The Communist regime in Romania fell, and President Nicolae Ceausescu and his wife were captured, tried, and found guilty of genocide. They were executed on December 25, 1989. The remaining Communists were swept from power in later elections. Pastor Tson trained more than a thousand people all over Romania. Today, these people are the leaders in churches in evangelical denominations and in key Christian ministries. Who could have imagined such a development? Certainly not prophecy writers who had assured us that Communism was the inevitable end-time movement to usher in the antichrist. Pastor Tson understood that eschatology matters: “You see, the way you look to the future determines your planning and your actions. It is the way you understand the times that determines what you are going to do.”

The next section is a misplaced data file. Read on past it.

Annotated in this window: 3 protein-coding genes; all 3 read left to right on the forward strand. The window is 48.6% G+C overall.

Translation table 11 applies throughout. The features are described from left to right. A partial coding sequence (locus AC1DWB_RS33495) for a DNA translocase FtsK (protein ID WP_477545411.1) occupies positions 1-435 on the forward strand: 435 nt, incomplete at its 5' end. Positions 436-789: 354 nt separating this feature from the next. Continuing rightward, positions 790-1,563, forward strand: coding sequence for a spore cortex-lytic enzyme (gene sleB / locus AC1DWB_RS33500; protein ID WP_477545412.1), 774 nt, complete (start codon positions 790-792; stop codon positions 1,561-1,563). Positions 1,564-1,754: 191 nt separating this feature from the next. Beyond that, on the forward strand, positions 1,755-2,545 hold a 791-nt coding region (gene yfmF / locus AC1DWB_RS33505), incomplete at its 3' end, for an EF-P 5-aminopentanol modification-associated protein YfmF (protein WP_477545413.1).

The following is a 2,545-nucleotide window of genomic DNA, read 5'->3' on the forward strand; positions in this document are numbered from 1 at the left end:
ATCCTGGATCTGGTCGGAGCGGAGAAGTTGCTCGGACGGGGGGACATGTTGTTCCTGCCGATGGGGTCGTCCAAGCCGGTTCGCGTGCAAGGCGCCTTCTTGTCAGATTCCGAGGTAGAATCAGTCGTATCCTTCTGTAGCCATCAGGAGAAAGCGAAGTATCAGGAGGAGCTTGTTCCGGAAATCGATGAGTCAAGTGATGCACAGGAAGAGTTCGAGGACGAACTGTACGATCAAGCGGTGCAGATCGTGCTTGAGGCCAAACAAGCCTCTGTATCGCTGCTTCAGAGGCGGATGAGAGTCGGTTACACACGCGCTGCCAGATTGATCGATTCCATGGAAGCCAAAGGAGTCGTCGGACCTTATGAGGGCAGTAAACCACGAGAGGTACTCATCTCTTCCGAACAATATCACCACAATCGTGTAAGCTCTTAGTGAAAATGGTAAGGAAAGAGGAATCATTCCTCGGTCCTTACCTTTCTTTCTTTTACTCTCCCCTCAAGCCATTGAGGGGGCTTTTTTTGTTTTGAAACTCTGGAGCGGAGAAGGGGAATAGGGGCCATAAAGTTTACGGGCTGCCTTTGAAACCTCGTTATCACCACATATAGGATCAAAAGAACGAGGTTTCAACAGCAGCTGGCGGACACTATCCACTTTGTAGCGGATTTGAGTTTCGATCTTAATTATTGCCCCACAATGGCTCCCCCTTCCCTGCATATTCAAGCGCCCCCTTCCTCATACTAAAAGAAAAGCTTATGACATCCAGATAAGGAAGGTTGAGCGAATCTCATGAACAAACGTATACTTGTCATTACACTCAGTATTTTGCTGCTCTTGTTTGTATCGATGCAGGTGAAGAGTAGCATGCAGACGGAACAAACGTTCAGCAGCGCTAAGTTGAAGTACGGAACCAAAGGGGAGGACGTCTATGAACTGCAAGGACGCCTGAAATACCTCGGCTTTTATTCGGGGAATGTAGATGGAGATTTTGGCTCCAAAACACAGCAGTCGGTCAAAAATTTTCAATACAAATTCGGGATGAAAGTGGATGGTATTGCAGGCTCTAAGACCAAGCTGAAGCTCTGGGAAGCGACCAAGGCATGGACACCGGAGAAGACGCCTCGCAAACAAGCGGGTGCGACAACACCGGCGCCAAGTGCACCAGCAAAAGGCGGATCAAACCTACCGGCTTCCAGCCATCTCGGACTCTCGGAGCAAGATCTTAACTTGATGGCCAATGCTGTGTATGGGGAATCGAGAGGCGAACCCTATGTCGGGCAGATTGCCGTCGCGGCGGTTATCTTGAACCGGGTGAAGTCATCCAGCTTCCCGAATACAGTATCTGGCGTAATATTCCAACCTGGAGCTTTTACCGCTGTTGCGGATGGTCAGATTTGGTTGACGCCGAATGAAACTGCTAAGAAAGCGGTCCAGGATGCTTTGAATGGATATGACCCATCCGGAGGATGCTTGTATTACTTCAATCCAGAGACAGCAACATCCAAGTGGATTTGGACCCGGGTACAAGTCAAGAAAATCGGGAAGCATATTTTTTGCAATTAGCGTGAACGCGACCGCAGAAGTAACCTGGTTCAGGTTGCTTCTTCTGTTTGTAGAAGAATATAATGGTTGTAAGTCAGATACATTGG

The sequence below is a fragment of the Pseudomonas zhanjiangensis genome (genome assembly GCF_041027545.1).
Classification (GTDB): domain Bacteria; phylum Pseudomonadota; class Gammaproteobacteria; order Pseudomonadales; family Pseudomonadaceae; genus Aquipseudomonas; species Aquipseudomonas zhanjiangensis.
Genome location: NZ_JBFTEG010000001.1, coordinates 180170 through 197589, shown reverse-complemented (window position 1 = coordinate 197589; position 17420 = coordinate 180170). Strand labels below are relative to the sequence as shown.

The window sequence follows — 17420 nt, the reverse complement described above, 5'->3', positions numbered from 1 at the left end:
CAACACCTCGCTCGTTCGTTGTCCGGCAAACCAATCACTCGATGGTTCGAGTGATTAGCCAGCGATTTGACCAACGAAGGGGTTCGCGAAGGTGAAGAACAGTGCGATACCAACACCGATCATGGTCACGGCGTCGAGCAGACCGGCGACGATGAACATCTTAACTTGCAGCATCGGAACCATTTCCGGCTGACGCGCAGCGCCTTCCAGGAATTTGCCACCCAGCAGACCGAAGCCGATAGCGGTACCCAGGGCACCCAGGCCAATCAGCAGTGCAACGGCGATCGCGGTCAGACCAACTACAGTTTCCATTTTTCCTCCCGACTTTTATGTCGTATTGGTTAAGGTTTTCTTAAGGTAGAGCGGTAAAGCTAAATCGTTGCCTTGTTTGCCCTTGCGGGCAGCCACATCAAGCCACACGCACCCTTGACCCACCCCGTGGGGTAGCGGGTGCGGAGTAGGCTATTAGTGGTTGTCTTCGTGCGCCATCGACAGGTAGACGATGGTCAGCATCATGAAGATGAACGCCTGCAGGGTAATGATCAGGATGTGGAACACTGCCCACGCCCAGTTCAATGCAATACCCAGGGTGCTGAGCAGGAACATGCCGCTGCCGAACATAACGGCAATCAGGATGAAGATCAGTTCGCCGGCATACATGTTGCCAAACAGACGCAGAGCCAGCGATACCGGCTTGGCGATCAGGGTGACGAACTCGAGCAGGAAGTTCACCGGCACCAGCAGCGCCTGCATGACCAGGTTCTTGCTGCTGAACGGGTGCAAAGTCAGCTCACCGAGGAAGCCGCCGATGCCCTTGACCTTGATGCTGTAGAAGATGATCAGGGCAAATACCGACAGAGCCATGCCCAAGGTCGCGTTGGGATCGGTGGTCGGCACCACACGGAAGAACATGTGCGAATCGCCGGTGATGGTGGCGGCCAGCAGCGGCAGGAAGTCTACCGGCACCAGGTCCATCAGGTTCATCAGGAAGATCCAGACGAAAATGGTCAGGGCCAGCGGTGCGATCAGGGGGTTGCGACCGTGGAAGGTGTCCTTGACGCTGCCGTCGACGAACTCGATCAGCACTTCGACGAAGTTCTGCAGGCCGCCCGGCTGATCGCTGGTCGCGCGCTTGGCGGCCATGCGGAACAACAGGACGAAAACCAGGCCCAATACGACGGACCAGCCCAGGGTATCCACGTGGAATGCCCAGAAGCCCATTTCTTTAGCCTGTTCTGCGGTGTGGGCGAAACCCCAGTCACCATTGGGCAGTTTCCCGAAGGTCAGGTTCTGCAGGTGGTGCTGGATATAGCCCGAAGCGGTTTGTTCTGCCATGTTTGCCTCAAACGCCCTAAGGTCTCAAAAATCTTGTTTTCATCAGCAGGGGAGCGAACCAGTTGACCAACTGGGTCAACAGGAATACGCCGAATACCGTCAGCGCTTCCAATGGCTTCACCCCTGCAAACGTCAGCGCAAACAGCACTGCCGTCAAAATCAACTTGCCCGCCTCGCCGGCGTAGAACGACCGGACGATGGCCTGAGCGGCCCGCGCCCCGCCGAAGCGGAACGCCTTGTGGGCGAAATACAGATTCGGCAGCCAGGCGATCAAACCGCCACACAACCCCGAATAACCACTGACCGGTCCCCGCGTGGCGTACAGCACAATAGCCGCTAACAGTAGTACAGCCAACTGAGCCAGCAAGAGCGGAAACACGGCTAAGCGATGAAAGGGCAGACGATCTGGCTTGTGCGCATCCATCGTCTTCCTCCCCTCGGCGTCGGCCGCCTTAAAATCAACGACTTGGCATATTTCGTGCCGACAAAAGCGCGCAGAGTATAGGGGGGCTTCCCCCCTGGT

John F. MacArthur, Jr., The Vanishing Conscience: Drawing the Line in a No-Fault, Guilt-Free World (Dallas, TX: Word Publishing, 1994), 12.
2]For a study of the “magic” used by the Egyptians, see Gary DeMar, Thinking Straight in a Crooked World: A Christian Defense Manual (Powder Springs, GA: American Vision, 2001), 252-254.
Francis Herbert Stead, The Story of Social Christianity, 2 vols. (London: James Clarke & Co., Limited, 1924) and Phillips Brooks, The Influence of Jesus (New York: Dutton, 1980) and J. Wesley Bready, England: Before and After Wesley-The Evangelical Revival and Social Reform (London: Hodder and Stoughton, 1939).